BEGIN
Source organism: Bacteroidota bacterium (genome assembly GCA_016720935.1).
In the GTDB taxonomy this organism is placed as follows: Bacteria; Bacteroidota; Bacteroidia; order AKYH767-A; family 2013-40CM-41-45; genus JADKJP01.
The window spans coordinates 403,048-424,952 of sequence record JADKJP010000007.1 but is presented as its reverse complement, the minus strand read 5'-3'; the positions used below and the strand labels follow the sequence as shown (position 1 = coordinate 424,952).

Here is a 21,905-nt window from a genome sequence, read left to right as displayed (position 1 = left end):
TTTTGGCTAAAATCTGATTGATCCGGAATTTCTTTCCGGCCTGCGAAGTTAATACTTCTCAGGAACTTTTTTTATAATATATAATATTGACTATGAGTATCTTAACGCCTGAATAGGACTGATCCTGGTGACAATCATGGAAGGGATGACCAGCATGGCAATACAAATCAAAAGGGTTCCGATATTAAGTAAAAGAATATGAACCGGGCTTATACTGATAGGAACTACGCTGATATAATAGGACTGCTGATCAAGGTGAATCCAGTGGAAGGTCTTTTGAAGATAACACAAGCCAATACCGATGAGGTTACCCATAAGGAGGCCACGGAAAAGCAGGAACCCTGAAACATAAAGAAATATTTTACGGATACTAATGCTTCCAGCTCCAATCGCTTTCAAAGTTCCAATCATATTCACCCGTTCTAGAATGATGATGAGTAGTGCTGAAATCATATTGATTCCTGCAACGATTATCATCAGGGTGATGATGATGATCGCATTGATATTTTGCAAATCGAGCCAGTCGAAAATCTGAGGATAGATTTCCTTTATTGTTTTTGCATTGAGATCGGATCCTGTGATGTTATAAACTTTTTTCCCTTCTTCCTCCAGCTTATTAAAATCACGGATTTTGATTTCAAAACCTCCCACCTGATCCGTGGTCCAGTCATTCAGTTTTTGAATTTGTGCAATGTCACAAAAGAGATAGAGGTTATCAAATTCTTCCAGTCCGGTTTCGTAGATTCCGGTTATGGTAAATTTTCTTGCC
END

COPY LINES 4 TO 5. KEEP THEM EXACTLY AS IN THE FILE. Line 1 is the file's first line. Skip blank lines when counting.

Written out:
Here is a 21,905-nt window from a genome sequence, read left to right as displayed (position 1 = left end):
TTTTGGCTAAAATCTGATTGATCCGGAATTTCTTTCCGGCCTGCGAAGTTAATACTTCTCAGGAACTTTTTTTATAATATATAATATTGACTATGAGTATCTTAACGCCTGAATAGGACTGATCCTGGTGACAATCATGGAAGGGATGACCAGCATGGCAATACAAATCAAAAGGGTTCCGATATTAAGTAAAAGAATATGAACCGGGCTTATACTGATAGGAACTACGCTGATATAATAGGACTGCTGATCAAGGTGAATCCAGTGGAAGGTCTTTTGAAGATAACACAAGCCAATACCGATGAGGTTACCCATAAGGAGGCCACGGAAAAGCAGGAACCCTGAAACATAAAGAAATATTTTACGGATACTAATGCTTCCAGCTCCAATCGCTTTCAAAGTTCCAATCATATTCACCCGTTCTAGAATGATGATGAGTAGTGCTGAAATCATATTGATTCCTGCAACGATTATCATCAGGGTGATGATGATGATCGCATTGATATTTTGCAAATCGAGCCAGTCGAAAATCTGAGGATAGATTTCCTTTATTGTTTTTGCATTGAGATCGGATCCTGTGATGTTATAAACTTTTTTCCCTTCTTCCTCCAGCTTATTAAAATCACGGATTTTGATTTCAAAACCTCCCACCTGATCCGTGGTCCAGTCATTCAGTTTTTGAATTTGTGCAATGTCACAAAAGAGATAGAGGTTATCAAATTCTTCCAGTCCGGTTTCGTAGATTCCGGTTATGGTAAATTTTCTTGCC